Preventing Sexual Violence
An Educational Toolkit for Health Care Professionals

What Is Sexual Violence?
How Do I Prevent It?
Overview of Web version





  1. Be able to assess adolescent patients’ peer relationships and health/risk behaviors.
  2. Be able to discuss healthy and unhealthy peer relationships with adolescents.
  3. Understand and be able to implement prevention and intervention strategies for teen dating violence.

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In adolescence, it becomes critical to take a complete psychosocial history because an adolescent’s behavior, family, peers, school, and community have a tremendous effect on his or her health. HEEADSSS is a useful mnemonic for such an assessment; it stands for
Education and employment
Activities with peers
Suicide and depression

Note that while discussion of sexual violence may be mostly likely to occur while discussing sexuality or safety, the topic could arise during any part of the HEEADSSS assessment (eg, discussion of domestic violence in the home, discussion of eating eliciting concerns about body image, discussion of drugs leading to counseling on personal safety and rape prevention). It is important for the practice to provide a teen-friendly environment where teens know that they can talk about sexual violence or other problems.


Quick reference guide

Expect Respect
Talking With Your Teen About Sex English Spanish
Teen Dating Violence

Community Resources/Advocacy
Choose Respect

Practice Management
Tips for Making Your Practice Teen Friendly

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Peer relationships are a key part of shaping adolescents’ sexual development, but teens also need trusted adults they can turn to for guidance. A more detailed violence-related history (using the FISTS [Fighting, Injuries, Sex, Threats, Self-defense] mnemonic) can help identify risk for involvement in violence and areas in which teens may benefit from having additional prevention strategies.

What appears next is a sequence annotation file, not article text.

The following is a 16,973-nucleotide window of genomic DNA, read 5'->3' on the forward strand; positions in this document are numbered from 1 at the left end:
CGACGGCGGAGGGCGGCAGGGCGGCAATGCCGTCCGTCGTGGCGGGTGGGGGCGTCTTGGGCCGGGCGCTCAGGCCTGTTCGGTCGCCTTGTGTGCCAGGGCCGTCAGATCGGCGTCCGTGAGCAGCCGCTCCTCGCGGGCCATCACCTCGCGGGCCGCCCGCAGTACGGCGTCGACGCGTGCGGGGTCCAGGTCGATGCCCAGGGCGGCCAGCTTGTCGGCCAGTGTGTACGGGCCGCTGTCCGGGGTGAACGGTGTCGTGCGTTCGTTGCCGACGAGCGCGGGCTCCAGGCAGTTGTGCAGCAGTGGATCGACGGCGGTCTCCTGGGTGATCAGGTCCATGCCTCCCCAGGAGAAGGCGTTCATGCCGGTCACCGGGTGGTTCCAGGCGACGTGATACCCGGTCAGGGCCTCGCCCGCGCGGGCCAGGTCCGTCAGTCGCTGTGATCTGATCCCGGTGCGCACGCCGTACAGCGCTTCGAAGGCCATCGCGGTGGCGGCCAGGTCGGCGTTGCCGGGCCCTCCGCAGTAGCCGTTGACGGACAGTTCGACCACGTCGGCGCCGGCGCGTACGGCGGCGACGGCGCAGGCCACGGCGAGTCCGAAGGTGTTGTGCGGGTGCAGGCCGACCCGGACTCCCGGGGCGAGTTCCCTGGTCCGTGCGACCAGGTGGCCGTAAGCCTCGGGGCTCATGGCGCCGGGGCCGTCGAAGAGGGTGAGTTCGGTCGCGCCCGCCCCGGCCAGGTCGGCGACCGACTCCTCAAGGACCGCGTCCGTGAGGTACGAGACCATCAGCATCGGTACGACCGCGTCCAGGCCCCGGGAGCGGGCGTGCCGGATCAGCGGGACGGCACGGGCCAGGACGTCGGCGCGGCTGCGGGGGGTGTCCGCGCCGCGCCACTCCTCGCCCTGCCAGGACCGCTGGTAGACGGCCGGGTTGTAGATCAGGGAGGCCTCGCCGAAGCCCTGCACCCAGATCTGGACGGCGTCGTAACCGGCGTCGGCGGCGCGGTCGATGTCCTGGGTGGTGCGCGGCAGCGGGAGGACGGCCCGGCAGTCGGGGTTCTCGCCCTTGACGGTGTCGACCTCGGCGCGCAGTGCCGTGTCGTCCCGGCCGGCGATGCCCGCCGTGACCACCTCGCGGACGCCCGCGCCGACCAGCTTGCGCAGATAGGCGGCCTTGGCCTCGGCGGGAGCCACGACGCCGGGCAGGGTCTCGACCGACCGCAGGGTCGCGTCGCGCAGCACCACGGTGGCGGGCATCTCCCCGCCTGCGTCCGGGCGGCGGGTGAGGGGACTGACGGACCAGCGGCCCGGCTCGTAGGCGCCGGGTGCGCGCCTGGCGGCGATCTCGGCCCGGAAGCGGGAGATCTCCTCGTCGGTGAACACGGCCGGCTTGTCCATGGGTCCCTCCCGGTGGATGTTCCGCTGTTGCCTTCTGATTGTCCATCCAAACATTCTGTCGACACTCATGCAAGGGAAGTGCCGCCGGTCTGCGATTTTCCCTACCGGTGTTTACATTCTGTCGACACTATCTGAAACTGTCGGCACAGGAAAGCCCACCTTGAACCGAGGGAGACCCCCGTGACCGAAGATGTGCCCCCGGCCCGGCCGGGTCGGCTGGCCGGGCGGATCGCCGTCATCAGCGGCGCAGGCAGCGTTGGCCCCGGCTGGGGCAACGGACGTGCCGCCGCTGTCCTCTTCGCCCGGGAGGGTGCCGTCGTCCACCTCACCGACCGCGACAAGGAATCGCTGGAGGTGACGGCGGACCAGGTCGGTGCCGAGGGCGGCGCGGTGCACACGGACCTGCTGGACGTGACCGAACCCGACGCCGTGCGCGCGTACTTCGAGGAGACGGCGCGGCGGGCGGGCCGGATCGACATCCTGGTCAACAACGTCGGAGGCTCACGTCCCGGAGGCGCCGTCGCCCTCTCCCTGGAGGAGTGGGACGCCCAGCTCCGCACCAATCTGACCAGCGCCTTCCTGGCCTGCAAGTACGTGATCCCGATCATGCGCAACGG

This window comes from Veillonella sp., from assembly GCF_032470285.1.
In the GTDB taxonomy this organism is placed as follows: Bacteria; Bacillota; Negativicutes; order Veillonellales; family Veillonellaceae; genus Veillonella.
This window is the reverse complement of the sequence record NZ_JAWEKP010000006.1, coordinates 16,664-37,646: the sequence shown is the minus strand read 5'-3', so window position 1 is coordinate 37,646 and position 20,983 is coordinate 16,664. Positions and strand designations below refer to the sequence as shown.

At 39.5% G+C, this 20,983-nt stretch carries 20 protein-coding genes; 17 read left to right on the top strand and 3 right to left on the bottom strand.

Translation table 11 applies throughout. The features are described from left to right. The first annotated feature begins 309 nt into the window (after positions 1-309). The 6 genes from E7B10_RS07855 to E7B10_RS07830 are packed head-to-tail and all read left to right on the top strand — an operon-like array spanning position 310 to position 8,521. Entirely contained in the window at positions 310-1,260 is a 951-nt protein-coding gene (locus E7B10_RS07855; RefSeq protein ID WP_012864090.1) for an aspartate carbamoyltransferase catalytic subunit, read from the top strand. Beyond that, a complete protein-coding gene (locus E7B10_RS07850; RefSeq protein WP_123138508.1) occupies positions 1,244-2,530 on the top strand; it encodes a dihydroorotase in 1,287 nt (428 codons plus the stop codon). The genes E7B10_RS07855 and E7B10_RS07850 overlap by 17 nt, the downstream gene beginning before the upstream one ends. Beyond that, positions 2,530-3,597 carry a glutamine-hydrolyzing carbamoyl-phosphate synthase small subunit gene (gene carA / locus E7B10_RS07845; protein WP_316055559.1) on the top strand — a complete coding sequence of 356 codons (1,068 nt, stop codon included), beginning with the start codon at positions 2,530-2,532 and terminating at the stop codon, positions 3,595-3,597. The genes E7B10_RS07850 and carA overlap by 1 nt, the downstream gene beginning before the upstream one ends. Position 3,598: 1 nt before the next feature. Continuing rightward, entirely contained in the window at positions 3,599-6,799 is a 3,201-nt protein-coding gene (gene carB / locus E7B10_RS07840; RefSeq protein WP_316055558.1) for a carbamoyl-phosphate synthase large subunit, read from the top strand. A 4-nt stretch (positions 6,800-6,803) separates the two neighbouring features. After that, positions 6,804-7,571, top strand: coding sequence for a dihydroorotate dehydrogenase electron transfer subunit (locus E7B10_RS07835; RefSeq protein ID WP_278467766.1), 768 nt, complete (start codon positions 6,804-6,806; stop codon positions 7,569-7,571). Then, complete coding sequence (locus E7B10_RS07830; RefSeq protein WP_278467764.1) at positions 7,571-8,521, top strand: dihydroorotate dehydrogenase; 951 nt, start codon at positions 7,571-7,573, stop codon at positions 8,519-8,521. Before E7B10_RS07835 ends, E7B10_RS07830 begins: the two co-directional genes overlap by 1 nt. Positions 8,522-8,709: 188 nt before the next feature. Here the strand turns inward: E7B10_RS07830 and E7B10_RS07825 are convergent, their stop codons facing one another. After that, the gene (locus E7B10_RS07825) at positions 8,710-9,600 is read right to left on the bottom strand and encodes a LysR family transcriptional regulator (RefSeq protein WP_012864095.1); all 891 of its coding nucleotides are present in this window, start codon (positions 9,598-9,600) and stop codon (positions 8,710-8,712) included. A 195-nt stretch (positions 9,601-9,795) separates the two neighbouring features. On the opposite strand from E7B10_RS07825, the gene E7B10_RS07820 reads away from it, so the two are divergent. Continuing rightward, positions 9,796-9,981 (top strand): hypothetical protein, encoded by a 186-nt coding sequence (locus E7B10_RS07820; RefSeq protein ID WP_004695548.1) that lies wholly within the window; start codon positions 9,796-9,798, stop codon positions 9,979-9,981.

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The relationships and conflict resolution styles teens see at home have a powerful influence on how teens approach dating and conflict in their own relationships. When potential problems with sexual violence are identified with teen patients, it is important to consider the context of the family environment, while navigating the complexities of ensuring the privacy and confidentiality of teens and their parents.


Community Resources/Advocacy
The Pediatrician's Guide to Community Collaboration on Sexual Violence Prevention

Practice Management
Privacy and confidentiality tool

Quiz Case

A 16-year-old girl is seen for a health maintenance visit and reluctantly tells you she is worried about a vaginal discharge she has noticed. You ask about sexual contact and she tells you she has had sexual contact with one boy, also 16, last month. In discussing the relationship, she mentions that she did not want to have sex, but did because he threatened to break up with her if she didn’t.

1. A good next question would be
        1. “Why did you give in to him?”
        2. “Has he threatened you in any other ways?”
        3. “What do you like about him?”
        4. “Does your mother know about this?”

    2. She tells you he has slapped her a few times when he became jealous that she was talking with another boy. You tell her

        1. “If it left a mark when he hit you, you should leave him because it will only get worse.”
        2. “Have you asked him to get some counseling? If he cares for you he would do it.”
        3. “If he’s done this to other girls, he probably won’t stop. Talk to your friends about what he’s like.”
        4. “I am worried about the way he treats you, and from my experience in talking with other teens in similar situations, he is not likely to change.”